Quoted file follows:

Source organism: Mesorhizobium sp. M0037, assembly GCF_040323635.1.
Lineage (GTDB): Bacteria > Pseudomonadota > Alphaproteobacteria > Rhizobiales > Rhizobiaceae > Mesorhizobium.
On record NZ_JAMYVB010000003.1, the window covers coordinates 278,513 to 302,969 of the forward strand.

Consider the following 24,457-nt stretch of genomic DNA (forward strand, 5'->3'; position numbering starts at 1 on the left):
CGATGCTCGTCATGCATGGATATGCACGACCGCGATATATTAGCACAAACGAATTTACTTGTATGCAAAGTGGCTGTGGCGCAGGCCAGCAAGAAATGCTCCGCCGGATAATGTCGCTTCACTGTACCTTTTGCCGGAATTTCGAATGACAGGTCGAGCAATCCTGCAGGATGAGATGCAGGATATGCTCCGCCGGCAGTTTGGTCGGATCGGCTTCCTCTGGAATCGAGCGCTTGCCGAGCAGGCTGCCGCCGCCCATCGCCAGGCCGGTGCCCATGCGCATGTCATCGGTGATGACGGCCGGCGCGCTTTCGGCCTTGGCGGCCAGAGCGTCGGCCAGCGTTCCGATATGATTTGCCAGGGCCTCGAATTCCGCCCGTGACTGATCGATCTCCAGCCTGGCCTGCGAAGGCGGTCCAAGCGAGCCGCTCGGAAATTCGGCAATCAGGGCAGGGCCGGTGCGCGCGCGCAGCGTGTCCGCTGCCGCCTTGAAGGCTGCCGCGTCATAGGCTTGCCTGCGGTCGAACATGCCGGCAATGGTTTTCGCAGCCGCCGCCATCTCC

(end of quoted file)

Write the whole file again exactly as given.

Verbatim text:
Source organism: Mesorhizobium sp. M0037, assembly GCF_040323635.1.
Lineage (GTDB): Bacteria > Pseudomonadota > Alphaproteobacteria > Rhizobiales > Rhizobiaceae > Mesorhizobium.
On record NZ_JAMYVB010000003.1, the window covers coordinates 278,513 to 302,969 of the forward strand.

Consider the following 24,457-nt stretch of genomic DNA (forward strand, 5'->3'; position numbering starts at 1 on the left):
CGATGCTCGTCATGCATGGATATGCACGACCGCGATATATTAGCACAAACGAATTTACTTGTATGCAAAGTGGCTGTGGCGCAGGCCAGCAAGAAATGCTCCGCCGGATAATGTCGCTTCACTGTACCTTTTGCCGGAATTTCGAATGACAGGTCGAGCAATCCTGCAGGATGAGATGCAGGATATGCTCCGCCGGCAGTTTGGTCGGATCGGCTTCCTCTGGAATCGAGCGCTTGCCGAGCAGGCTGCCGCCGCCCATCGCCAGGCCGGTGCCCATGCGCATGTCATCGGTGATGACGGCCGGCGCGCTTTCGGCCTTGGCGGCCAGAGCGTCGGCCAGCGTTCCGATATGATTTGCCAGGGCCTCGAATTCCGCCCGTGACTGATCGATCTCCAGCCTGGCCTGCGAAGGCGGTCCAAGCGAGCCGCTCGGAAATTCGGCAATCAGGGCAGGGCCGGTGCGCGCGCGCAGCGTGTCCGCTGCCGCCTTGAAGGCTGCCGCGTCATAGGCTTGCCTGCGGTCGAACATGCCGGCAATGGTTTTCGCAGCCGCCGCCATCTCC